In an attempt to successfully diagnose this disorder and provide patients with relief from regular fevers, several studies have examined naproxen and its role in tumor fever lysis. Clinical studies completed in the 1980s by Chang and Gross had affirmative results. The first study examined 22 cancer patients with fever. The patients had a variety of malignancies, including leukemia, lymphoma, primary lung, melanoma, and colon. All patients received naproxen 250 mg twice daily. Of the 22 patients, 15 were clinically diagnosed with neoplastic fever, 5 had infection, and 2 had connective tissue disorders (in addition to cancer). Of the 15 with neoplastic fever, 14/15 had lysis of fever within 24 hours of naproxen treatment; none of the patients with infection or rheumatologic disease responded to naproxen. The striking elements of this study are that naproxen was: successful in lysis in 93% of neoplastic fever patients, effective within 24 hours, and specific to neoplastic fever (no response in patients with infection) [17]. Similar results were seen in the 1985 study – 20/21 patients with neoplastic fever had lysis within 24 hours after starting naproxen [18]. A presentation by Chang, published in 1987, showed that in 68 cancer patients with pyrexia, 50 had neoplastic fever with 46/50 responders (it is unclear if the patients included in this presentation were also part of his previous two studies). Of the infectious patients, only 1/13 had a partial response to naproxen [19]. Of note, these three studies included patients with neutropenic fever and naproxen was just as successful (although there was higher incidence of infection in these patients). In 1995, another clinical study was performed in patients with advanced gynecologic malignancy and suspected neoplastic fever. This investigation had 10/12 naproxen responders (1 of the non-responders was found to have culture negative bacteremia) [xx]. Other NSAIDs, such has rofecoxib, indomethicin, ibuprofen, and diclofenac have been as effective as naproxen in fever lysis [21, 22, 23].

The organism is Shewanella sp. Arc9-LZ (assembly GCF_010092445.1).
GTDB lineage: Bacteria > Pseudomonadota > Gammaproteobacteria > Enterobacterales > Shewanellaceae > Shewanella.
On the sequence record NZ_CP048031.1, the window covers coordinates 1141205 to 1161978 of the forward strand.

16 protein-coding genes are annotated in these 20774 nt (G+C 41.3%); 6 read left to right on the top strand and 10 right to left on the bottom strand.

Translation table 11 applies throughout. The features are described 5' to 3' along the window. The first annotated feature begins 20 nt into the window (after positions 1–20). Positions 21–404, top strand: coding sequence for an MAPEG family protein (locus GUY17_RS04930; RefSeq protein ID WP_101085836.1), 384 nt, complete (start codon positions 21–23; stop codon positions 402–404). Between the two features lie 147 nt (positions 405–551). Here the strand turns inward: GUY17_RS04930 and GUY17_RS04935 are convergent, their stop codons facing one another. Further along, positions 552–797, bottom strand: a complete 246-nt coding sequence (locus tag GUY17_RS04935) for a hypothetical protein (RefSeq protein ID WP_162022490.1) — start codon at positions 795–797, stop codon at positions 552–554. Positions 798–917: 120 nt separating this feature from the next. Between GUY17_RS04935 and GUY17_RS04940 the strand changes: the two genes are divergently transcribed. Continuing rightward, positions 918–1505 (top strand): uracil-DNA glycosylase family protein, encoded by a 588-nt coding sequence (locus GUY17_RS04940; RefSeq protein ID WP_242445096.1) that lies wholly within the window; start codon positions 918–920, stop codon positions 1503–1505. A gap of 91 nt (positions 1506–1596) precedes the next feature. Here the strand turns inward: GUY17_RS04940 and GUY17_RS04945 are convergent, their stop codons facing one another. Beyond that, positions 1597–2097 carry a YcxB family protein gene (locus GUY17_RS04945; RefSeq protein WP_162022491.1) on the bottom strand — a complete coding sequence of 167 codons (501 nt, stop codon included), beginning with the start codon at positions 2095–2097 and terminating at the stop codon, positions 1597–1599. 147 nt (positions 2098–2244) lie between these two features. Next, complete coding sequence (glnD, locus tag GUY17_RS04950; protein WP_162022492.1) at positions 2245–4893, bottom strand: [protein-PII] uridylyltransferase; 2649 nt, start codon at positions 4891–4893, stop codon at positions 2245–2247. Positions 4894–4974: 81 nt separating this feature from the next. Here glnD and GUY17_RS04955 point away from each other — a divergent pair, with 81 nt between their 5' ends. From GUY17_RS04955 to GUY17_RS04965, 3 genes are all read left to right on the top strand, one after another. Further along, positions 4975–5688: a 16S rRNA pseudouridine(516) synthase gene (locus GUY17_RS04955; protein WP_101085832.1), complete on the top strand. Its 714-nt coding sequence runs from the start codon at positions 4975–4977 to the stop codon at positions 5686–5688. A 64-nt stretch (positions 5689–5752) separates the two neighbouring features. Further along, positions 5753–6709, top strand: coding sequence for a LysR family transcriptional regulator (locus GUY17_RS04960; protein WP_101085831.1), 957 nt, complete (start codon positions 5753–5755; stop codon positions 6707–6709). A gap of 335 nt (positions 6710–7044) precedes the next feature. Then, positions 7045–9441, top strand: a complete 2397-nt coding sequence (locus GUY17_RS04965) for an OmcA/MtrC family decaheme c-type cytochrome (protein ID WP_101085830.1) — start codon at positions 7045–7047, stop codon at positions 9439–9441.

Of the papers written by Chang and Gross, it is unclear if they were using new patients for all of their trials or if they used repetitive data. These studies are limited by their small sample sizes, narrow geographic range, and higher prevalence of neoplastic fever than reported in other literature. [4] The validity of these trials is also limited by the fact that an exceptional amount has changed in cancer treatment since the 1980’s.

Furthermore, not all studies of naproxen have been positive. A retrospective study of one hospital looked at 290 patients over a 10-year period with prolonged unexplained fever. Of these patients, 72 received naproxen, 11 of whom had neoplastic fevers, 66 with nonneoplastic fever. On review, there was no statistically significant difference in Naproxen response between neoplastic and nonneoplastic fever groups (6/11 for neoplastic fever patients and 25/66 in non-neoplastic disease; 55% vs. 38%, p=0.5)24though this study was not designed with the power to detect a difference between neoplastic and non-neoplastic fever groups.

Despite the limitations of the literature, naproxen may aid in the diagnostic workup of neoplastic fever and provide symptomatic relief from pyrexia in patients with malignancy. 25Other diagnostic and treatment methods, such as ESR/CRP trending and corticosteroids have been investigated, but have not demonstrated a role in the management of neoplastic fever [24, 25].

Conclusion

Neoplastic fever is an important consideration in patients with fever of unknown origin or with known malignancy. Other causes, including infection, must be thoroughly excluded before making the diagnosis. Although these patients have intractable fevers, their signs and symptoms are generally milder than those patients with pyrexia secondary to a pathogen. Some studies have shown Naproxen and NSAIDs to cause defervescence in neoplastic fever and not infectious fever, although these studies were small, geographically limited, and poorly powered. In a patient with fever suspected to be secondary to malignancy without a contraindication to NSAIDs, administering several doses of naproxen to attempt lysis of fever, even while on antibiotics, may have clinical and diagnostic utility.

Dr. David Kudlowitz is an Internal Medicine Resident at NYU Langone Medical Center

Peer reviewed by Theresa Ryan, MD, Oncology Medicine, NYU Langone Medical Center

Image courtesy of Wikimedia Commons